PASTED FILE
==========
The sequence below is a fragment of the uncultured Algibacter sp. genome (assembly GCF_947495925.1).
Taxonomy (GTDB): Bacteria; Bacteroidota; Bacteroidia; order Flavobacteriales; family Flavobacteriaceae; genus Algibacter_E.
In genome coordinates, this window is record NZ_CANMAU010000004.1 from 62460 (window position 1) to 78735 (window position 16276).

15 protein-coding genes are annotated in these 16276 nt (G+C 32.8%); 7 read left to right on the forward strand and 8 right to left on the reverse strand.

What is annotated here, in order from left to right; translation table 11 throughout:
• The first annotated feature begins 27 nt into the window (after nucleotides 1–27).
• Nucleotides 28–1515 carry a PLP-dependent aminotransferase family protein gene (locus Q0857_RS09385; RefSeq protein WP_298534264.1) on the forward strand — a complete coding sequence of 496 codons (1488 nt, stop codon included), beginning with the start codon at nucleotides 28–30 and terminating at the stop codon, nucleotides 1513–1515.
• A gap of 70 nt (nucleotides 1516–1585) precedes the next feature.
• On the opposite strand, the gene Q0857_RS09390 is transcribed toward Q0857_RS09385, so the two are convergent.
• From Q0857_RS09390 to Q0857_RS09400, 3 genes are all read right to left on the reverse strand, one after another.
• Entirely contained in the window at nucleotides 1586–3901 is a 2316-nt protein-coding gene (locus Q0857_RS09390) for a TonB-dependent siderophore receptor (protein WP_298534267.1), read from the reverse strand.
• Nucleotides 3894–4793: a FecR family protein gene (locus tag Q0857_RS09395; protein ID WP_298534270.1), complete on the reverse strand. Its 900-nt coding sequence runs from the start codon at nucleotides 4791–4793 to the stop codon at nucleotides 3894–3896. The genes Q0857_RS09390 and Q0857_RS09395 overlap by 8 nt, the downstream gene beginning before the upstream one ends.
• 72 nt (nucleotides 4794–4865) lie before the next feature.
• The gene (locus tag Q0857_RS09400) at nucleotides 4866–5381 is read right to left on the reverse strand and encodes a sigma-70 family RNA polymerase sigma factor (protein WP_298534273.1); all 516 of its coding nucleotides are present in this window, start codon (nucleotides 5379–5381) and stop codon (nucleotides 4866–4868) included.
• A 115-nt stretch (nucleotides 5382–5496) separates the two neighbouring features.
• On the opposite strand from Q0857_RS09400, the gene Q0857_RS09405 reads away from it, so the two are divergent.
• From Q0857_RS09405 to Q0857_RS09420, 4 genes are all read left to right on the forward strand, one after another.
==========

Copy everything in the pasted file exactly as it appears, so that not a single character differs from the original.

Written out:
The sequence below is a fragment of the uncultured Algibacter sp. genome (assembly GCF_947495925.1).
Taxonomy (GTDB): Bacteria; Bacteroidota; Bacteroidia; order Flavobacteriales; family Flavobacteriaceae; genus Algibacter_E.
In genome coordinates, this window is record NZ_CANMAU010000004.1 from 62460 (window position 1) to 78735 (window position 16276).

15 protein-coding genes are annotated in these 16276 nt (G+C 32.8%); 7 read left to right on the forward strand and 8 right to left on the reverse strand.

What is annotated here, in order from left to right; translation table 11 throughout:
• The first annotated feature begins 27 nt into the window (after nucleotides 1–27).
• Nucleotides 28–1515 carry a PLP-dependent aminotransferase family protein gene (locus Q0857_RS09385; RefSeq protein WP_298534264.1) on the forward strand — a complete coding sequence of 496 codons (1488 nt, stop codon included), beginning with the start codon at nucleotides 28–30 and terminating at the stop codon, nucleotides 1513–1515.
• A gap of 70 nt (nucleotides 1516–1585) precedes the next feature.
• On the opposite strand, the gene Q0857_RS09390 is transcribed toward Q0857_RS09385, so the two are convergent.
• From Q0857_RS09390 to Q0857_RS09400, 3 genes are all read right to left on the reverse strand, one after another.
• Entirely contained in the window at nucleotides 1586–3901 is a 2316-nt protein-coding gene (locus Q0857_RS09390) for a TonB-dependent siderophore receptor (protein WP_298534267.1), read from the reverse strand.
• Nucleotides 3894–4793: a FecR family protein gene (locus tag Q0857_RS09395; protein ID WP_298534270.1), complete on the reverse strand. Its 900-nt coding sequence runs from the start codon at nucleotides 4791–4793 to the stop codon at nucleotides 3894–3896. The genes Q0857_RS09390 and Q0857_RS09395 overlap by 8 nt, the downstream gene beginning before the upstream one ends.
• 72 nt (nucleotides 4794–4865) lie before the next feature.
• The gene (locus tag Q0857_RS09400) at nucleotides 4866–5381 is read right to left on the reverse strand and encodes a sigma-70 family RNA polymerase sigma factor (protein WP_298534273.1); all 516 of its coding nucleotides are present in this window, start codon (nucleotides 5379–5381) and stop codon (nucleotides 4866–4868) included.
• A 115-nt stretch (nucleotides 5382–5496) separates the two neighbouring features.
• On the opposite strand from Q0857_RS09400, the gene Q0857_RS09405 reads away from it, so the two are divergent.
• From Q0857_RS09405 to Q0857_RS09420, 4 genes are all read left to right on the forward strand, one after another.